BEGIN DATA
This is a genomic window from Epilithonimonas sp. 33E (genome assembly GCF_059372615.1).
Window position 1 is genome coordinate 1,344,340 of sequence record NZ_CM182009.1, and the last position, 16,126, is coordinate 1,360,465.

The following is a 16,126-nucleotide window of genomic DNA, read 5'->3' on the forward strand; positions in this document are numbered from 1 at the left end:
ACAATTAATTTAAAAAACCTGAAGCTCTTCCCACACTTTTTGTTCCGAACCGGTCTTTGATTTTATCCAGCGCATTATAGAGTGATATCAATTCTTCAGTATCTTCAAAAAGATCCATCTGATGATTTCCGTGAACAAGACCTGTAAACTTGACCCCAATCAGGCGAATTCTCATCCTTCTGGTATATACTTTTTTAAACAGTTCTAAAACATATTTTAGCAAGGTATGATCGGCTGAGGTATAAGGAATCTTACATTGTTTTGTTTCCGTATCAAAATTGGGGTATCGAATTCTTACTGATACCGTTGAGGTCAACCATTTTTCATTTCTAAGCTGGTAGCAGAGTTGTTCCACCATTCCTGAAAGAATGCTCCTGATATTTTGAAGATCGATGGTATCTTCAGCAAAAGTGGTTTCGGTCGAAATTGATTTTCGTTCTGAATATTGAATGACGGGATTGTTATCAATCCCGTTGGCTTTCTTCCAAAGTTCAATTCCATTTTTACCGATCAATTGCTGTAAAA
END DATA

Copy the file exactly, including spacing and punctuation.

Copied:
This is a genomic window from Epilithonimonas sp. 33E (genome assembly GCF_059372615.1).
Window position 1 is genome coordinate 1,344,340 of sequence record NZ_CM182009.1, and the last position, 16,126, is coordinate 1,360,465.

The following is a 16,126-nucleotide window of genomic DNA, read 5'->3' on the forward strand; positions in this document are numbered from 1 at the left end:
ACAATTAATTTAAAAAACCTGAAGCTCTTCCCACACTTTTTGTTCCGAACCGGTCTTTGATTTTATCCAGCGCATTATAGAGTGATATCAATTCTTCAGTATCTTCAAAAAGATCCATCTGATGATTTCCGTGAACAAGACCTGTAAACTTGACCCCAATCAGGCGAATTCTCATCCTTCTGGTATATACTTTTTTAAACAGTTCTAAAACATATTTTAGCAAGGTATGATCGGCTGAGGTATAAGGAATCTTACATTGTTTTGTTTCCGTATCAAAATTGGGGTATCGAATTCTTACTGATACCGTTGAGGTCAACCATTTTTCATTTCTAAGCTGGTAGCAGAGTTGTTCCACCATTCCTGAAAGAATGCTCCTGATATTTTGAAGATCGATGGTATCTTCAGCAAAAGTGGTTTCGGTCGAAATTGATTTTCGTTCTGAATATTGAATGACGGGATTGTTATCAATCCCGTTGGCTTTCTTCCAAAGTTCAATTCCATTTTTACCGATCAATTGCTGTAAAA